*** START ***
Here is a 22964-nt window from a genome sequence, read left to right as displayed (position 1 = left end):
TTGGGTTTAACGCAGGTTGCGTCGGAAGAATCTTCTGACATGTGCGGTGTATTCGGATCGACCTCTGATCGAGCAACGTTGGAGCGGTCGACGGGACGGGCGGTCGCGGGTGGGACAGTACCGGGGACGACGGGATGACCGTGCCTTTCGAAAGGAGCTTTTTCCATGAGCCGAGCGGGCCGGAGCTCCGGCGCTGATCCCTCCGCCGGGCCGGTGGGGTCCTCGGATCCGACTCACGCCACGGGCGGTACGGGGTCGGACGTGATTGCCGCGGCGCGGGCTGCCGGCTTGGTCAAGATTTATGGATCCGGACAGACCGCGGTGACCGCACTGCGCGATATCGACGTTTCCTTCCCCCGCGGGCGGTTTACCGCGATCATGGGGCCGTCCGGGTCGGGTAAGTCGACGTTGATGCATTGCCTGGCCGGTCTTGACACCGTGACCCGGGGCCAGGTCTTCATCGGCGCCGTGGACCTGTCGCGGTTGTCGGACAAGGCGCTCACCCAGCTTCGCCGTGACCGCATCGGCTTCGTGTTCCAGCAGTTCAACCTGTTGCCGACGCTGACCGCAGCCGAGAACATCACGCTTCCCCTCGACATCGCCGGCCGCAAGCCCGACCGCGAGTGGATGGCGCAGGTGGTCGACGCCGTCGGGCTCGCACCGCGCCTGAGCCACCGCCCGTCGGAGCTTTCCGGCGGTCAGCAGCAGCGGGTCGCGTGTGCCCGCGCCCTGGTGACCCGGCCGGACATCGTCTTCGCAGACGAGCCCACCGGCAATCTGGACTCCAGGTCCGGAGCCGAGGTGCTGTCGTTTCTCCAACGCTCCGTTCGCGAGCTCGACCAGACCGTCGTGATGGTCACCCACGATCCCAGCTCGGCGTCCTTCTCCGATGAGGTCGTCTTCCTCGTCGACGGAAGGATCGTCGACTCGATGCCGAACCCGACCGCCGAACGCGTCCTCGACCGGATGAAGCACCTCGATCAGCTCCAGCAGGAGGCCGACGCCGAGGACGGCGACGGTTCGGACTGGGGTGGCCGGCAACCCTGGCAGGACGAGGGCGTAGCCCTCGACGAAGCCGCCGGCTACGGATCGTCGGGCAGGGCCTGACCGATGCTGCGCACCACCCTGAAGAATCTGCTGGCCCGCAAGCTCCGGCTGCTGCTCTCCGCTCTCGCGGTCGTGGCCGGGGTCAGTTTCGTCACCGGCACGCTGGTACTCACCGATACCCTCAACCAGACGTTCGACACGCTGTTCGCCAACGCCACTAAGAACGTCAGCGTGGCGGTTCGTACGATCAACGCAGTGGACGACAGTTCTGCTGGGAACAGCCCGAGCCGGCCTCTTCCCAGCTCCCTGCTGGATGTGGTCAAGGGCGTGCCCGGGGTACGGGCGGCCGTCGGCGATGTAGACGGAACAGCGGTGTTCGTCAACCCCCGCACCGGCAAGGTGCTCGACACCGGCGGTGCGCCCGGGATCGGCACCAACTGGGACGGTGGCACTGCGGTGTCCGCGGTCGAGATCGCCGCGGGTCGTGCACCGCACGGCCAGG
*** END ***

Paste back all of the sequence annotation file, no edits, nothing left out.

Here is a 22964-nt window from a genome sequence, read left to right as displayed (position 1 = left end):
TTGGGTTTAACGCAGGTTGCGTCGGAAGAATCTTCTGACATGTGCGGTGTATTCGGATCGACCTCTGATCGAGCAACGTTGGAGCGGTCGACGGGACGGGCGGTCGCGGGTGGGACAGTACCGGGGACGACGGGATGACCGTGCCTTTCGAAAGGAGCTTTTTCCATGAGCCGAGCGGGCCGGAGCTCCGGCGCTGATCCCTCCGCCGGGCCGGTGGGGTCCTCGGATCCGACTCACGCCACGGGCGGTACGGGGTCGGACGTGATTGCCGCGGCGCGGGCTGCCGGCTTGGTCAAGATTTATGGATCCGGACAGACCGCGGTGACCGCACTGCGCGATATCGACGTTTCCTTCCCCCGCGGGCGGTTTACCGCGATCATGGGGCCGTCCGGGTCGGGTAAGTCGACGTTGATGCATTGCCTGGCCGGTCTTGACACCGTGACCCGGGGCCAGGTCTTCATCGGCGCCGTGGACCTGTCGCGGTTGTCGGACAAGGCGCTCACCCAGCTTCGCCGTGACCGCATCGGCTTCGTGTTCCAGCAGTTCAACCTGTTGCCGACGCTGACCGCAGCCGAGAACATCACGCTTCCCCTCGACATCGCCGGCCGCAAGCCCGACCGCGAGTGGATGGCGCAGGTGGTCGACGCCGTCGGGCTCGCACCGCGCCTGAGCCACCGCCCGTCGGAGCTTTCCGGCGGTCAGCAGCAGCGGGTCGCGTGTGCCCGCGCCCTGGTGACCCGGCCGGACATCGTCTTCGCAGACGAGCCCACCGGCAATCTGGACTCCAGGTCCGGAGCCGAGGTGCTGTCGTTTCTCCAACGCTCCGTTCGCGAGCTCGACCAGACCGTCGTGATGGTCACCCACGATCCCAGCTCGGCGTCCTTCTCCGATGAGGTCGTCTTCCTCGTCGACGGAAGGATCGTCGACTCGATGCCGAACCCGACCGCCGAACGCGTCCTCGACCGGATGAAGCACCTCGATCAGCTCCAGCAGGAGGCCGACGCCGAGGACGGCGACGGTTCGGACTGGGGTGGCCGGCAACCCTGGCAGGACGAGGGCGTAGCCCTCGACGAAGCCGCCGGCTACGGATCGTCGGGCAGGGCCTGACCGATGCTGCGCACCACCCTGAAGAATCTGCTGGCCCGCAAGCTCCGGCTGCTGCTCTCCGCTCTCGCGGTCGTGGCCGGGGTCAGTTTCGTCACCGGCACGCTGGTACTCACCGATACCCTCAACCAGACGTTCGACACGCTGTTCGCCAACGCCACTAAGAACGTCAGCGTGGCGGTTCGTACGATCAACGCAGTGGACGACAGTTCTGCTGGGAACAGCCCGAGCCGGCCTCTTCCCAGCTCCCTGCTGGATGTGGTCAAGGGCGTGCCCGGGGTACGGGCGGCCGTCGGCGATGTAGACGGAACAGCGGTGTTCGTCAACCCCCGCACCGGCAAGGTGCTCGACACCGGCGGTGCGCCCGGGATCGGCACCAACTGGGACGGTGGCACTGCGGTGTCCGCGGTCGAGATCGCCGCGGGTCGTGCACCGCACGGCCAGG